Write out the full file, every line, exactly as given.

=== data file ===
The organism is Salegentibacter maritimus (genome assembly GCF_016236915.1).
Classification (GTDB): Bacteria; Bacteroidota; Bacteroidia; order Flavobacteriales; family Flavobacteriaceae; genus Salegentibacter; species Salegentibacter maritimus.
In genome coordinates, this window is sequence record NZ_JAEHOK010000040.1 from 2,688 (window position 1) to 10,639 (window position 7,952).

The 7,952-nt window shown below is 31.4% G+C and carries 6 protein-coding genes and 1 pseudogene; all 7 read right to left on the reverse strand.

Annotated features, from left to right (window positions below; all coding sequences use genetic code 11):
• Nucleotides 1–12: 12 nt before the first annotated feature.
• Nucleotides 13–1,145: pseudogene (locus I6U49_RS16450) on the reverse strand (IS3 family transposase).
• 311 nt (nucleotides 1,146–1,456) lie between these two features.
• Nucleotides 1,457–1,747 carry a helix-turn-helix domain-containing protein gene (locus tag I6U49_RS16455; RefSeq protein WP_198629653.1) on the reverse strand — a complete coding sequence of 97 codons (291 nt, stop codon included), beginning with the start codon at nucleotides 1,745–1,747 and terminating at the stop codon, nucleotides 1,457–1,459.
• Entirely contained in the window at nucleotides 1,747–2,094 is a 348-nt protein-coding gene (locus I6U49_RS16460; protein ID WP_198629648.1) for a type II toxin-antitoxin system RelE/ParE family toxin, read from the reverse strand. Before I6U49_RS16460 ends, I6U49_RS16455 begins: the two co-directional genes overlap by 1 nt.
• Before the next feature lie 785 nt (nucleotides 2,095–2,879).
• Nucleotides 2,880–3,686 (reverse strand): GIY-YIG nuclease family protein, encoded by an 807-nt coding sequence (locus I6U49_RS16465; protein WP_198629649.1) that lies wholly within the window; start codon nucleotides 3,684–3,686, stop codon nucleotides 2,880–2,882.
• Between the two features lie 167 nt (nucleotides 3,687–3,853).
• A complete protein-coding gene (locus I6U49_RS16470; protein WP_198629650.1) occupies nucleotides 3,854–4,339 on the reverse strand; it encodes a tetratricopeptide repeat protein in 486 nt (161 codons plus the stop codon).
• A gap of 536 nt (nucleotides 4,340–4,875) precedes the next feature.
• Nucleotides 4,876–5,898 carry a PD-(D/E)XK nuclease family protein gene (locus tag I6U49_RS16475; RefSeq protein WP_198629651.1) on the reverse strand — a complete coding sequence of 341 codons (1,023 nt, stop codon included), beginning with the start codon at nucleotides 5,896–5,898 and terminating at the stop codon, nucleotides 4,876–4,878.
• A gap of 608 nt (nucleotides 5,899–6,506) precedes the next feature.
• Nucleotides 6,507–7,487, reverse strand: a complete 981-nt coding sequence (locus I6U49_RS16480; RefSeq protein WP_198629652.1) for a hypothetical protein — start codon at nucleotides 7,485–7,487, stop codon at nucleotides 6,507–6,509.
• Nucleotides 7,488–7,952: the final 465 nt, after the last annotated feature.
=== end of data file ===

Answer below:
The organism is Salegentibacter maritimus (genome assembly GCF_016236915.1).
Classification (GTDB): Bacteria; Bacteroidota; Bacteroidia; order Flavobacteriales; family Flavobacteriaceae; genus Salegentibacter; species Salegentibacter maritimus.
In genome coordinates, this window is sequence record NZ_JAEHOK010000040.1 from 2,688 (window position 1) to 10,639 (window position 7,952).

The 7,952-nt window shown below is 31.4% G+C and carries 6 protein-coding genes and 1 pseudogene; all 7 read right to left on the reverse strand.

Annotated features, from left to right (window positions below; all coding sequences use genetic code 11):
• Nucleotides 1–12: 12 nt before the first annotated feature.
• Nucleotides 13–1,145: pseudogene (locus I6U49_RS16450) on the reverse strand (IS3 family transposase).
• 311 nt (nucleotides 1,146–1,456) lie between these two features.
• Nucleotides 1,457–1,747 carry a helix-turn-helix domain-containing protein gene (locus tag I6U49_RS16455; RefSeq protein WP_198629653.1) on the reverse strand — a complete coding sequence of 97 codons (291 nt, stop codon included), beginning with the start codon at nucleotides 1,745–1,747 and terminating at the stop codon, nucleotides 1,457–1,459.
• Entirely contained in the window at nucleotides 1,747–2,094 is a 348-nt protein-coding gene (locus I6U49_RS16460; protein ID WP_198629648.1) for a type II toxin-antitoxin system RelE/ParE family toxin, read from the reverse strand. Before I6U49_RS16460 ends, I6U49_RS16455 begins: the two co-directional genes overlap by 1 nt.
• Before the next feature lie 785 nt (nucleotides 2,095–2,879).
• Nucleotides 2,880–3,686 (reverse strand): GIY-YIG nuclease family protein, encoded by an 807-nt coding sequence (locus I6U49_RS16465; protein WP_198629649.1) that lies wholly within the window; start codon nucleotides 3,684–3,686, stop codon nucleotides 2,880–2,882.
• Between the two features lie 167 nt (nucleotides 3,687–3,853).
• A complete protein-coding gene (locus I6U49_RS16470; protein WP_198629650.1) occupies nucleotides 3,854–4,339 on the reverse strand; it encodes a tetratricopeptide repeat protein in 486 nt (161 codons plus the stop codon).
• A gap of 536 nt (nucleotides 4,340–4,875) precedes the next feature.
• Nucleotides 4,876–5,898 carry a PD-(D/E)XK nuclease family protein gene (locus tag I6U49_RS16475; RefSeq protein WP_198629651.1) on the reverse strand — a complete coding sequence of 341 codons (1,023 nt, stop codon included), beginning with the start codon at nucleotides 5,896–5,898 and terminating at the stop codon, nucleotides 4,876–4,878.
• A gap of 608 nt (nucleotides 5,899–6,506) precedes the next feature.
• Nucleotides 6,507–7,487, reverse strand: a complete 981-nt coding sequence (locus I6U49_RS16480; RefSeq protein WP_198629652.1) for a hypothetical protein — start codon at nucleotides 7,485–7,487, stop codon at nucleotides 6,507–6,509.
• Nucleotides 7,488–7,952: the final 465 nt, after the last annotated feature.